When we hear the words anonymity, privacy, and security, many of us mistakenly think that they are all referring to the same thing. However, especially when we consider our online presence, each of these words holds a very different meaning and purpose.
Everyone should have a basic understanding of these concepts to protect their information. Some software manufacturers may promise security, but fall short in protecting privacy. And some may stress anonymity, but not be as vigilant about their security.
Knowing what each of these terms means allows you to choose the protections that are best for you when going online.
Anonymity refers to the ability to hide your identity. It simply means that no one you interact with online will know exactly who you are. Remaining anonymous can stop someone from knowing your real name and personally identifiable information, but it does not necessarily mean that no one can track your online activities.
Many people want to act anonymously when they share strong opinions online, or when they do something that could be controversial if connected to them. While this can be a good option at times, it can also be very limiting for anyone who wants to build relationships with people or companies.
Anonymity is very difficult to actually achieve online, but using privacy focused browsers, VPNs, and zero knowledge software are good places to start.
Online Security is a more definitive concept, as it refers to the ability to protect information, software, and hardware from external threats and leaks. When we make something secure, we take steps to encrypt information, harden, or purge a system of bad actors.
Think antivirus software and proactive monitoring of online interactions to prevent data breaches or hacks. Security can be a vital part of preserving privacy and anonymity, and should always be considered a core concept in online protection.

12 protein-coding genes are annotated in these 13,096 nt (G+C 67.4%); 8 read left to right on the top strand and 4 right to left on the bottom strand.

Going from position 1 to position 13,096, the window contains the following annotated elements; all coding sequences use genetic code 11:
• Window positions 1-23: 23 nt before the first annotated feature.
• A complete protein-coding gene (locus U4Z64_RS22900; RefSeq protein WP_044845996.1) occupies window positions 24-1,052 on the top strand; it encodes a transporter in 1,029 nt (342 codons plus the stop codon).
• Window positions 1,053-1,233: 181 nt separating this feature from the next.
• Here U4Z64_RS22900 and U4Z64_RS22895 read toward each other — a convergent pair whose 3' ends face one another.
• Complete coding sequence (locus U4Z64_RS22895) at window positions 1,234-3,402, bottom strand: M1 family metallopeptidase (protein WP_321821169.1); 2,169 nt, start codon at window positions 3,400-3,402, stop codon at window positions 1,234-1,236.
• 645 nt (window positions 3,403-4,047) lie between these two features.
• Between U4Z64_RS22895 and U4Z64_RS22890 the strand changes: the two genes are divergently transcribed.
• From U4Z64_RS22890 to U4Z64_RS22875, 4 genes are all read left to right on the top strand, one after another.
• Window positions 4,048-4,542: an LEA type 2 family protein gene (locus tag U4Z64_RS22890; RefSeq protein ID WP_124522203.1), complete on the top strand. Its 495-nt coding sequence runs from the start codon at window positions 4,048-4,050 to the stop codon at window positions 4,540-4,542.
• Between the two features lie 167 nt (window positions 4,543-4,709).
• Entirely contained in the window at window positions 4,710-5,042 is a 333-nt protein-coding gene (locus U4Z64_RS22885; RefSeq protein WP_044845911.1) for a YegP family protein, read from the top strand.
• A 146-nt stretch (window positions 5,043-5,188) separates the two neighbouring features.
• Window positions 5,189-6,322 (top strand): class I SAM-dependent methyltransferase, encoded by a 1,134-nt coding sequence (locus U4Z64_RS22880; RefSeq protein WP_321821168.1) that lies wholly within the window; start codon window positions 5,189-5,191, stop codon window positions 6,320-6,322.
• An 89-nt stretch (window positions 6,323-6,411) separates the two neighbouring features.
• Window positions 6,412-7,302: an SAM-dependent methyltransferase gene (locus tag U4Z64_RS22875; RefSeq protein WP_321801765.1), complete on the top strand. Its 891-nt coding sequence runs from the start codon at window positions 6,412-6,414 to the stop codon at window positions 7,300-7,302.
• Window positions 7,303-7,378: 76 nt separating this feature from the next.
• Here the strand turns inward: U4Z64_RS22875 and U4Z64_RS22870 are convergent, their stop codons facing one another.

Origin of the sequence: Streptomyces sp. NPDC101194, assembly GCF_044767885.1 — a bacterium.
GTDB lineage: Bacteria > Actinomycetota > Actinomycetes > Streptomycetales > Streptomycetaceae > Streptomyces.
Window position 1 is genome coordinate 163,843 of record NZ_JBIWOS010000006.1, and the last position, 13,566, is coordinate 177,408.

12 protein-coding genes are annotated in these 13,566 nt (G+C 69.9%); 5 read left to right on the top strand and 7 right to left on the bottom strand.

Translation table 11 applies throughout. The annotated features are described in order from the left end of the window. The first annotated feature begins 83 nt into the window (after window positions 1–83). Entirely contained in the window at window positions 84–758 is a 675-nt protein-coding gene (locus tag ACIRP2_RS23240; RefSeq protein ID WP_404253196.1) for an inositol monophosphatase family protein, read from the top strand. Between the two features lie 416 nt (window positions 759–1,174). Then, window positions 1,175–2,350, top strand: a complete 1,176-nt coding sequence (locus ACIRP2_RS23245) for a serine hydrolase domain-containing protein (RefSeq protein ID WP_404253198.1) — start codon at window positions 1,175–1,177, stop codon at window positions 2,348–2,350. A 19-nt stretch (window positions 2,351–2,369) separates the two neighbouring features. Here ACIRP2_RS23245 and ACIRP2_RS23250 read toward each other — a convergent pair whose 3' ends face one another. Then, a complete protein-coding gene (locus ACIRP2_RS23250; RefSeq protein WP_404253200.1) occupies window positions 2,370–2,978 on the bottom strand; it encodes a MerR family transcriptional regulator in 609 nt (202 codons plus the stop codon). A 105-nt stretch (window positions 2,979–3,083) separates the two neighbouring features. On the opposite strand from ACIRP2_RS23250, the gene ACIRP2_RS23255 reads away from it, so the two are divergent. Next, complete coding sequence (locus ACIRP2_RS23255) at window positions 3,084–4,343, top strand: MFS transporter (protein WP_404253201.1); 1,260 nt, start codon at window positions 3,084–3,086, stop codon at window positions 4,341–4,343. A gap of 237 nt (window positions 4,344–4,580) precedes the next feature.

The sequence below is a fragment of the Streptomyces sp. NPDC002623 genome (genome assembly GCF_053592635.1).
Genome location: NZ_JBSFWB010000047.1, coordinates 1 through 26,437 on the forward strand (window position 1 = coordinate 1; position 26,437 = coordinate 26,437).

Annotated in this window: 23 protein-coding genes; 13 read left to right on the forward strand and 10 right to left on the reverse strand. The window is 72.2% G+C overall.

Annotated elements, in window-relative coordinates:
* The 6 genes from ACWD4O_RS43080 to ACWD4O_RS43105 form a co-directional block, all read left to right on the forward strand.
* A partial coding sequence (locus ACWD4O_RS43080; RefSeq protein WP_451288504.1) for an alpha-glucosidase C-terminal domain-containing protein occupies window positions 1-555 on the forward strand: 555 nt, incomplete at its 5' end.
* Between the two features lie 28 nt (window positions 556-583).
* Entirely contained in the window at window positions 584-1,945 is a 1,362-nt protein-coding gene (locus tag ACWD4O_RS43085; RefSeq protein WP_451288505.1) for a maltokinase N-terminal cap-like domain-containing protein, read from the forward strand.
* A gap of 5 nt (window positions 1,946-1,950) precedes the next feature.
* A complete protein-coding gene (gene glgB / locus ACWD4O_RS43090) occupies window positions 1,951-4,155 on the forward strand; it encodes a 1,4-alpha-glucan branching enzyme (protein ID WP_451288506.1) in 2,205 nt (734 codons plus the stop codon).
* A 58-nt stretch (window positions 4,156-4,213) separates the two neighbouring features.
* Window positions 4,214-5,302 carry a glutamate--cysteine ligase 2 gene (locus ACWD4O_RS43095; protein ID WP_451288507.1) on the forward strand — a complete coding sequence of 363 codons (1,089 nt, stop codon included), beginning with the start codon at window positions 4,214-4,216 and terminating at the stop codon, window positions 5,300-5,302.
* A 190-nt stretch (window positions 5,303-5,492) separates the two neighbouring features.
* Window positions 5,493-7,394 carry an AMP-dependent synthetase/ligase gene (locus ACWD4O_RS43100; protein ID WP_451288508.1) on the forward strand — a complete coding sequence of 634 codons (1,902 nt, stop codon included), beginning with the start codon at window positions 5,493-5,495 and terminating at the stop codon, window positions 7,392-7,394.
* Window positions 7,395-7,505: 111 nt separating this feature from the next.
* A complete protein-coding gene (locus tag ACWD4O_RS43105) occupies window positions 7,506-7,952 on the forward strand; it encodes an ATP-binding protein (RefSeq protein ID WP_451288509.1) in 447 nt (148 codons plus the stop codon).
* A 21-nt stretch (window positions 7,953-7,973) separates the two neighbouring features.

Before downloading software, using a new cell phone, buying new tech, or sharing anything online, make sure to check for security settings and features. Different things offer different types of protections, and taking the time to make the most of these can save you a headache in the long run.
Privacy, at its core, is to be free from unwanted intrusion, and completely in control of who knows what about you. Every text message you send, online chat you have, piece of personal information you share, and site you visit should remain no one’s business but yours.
Real privacy means that your personal information remains entirely in your control. If you don’t want to share something with a data broker, person online, or a company, you shouldn’t be forced to. Protecting your privacy also entails preventing others from forcibly gaining access to your information.
The best way to protect your privacy online is to make sure that you’re aligning your activities with companies and people who take measures to preserve your right to share information as you see fit. Check privacy policies, strengthen passwords, use VPNs and secure browsers, and share as little information as necessary when accessing the internet.
Privacy, anonymity, and security are all parts of a larger initiative designed to put you in complete control of your personal information.
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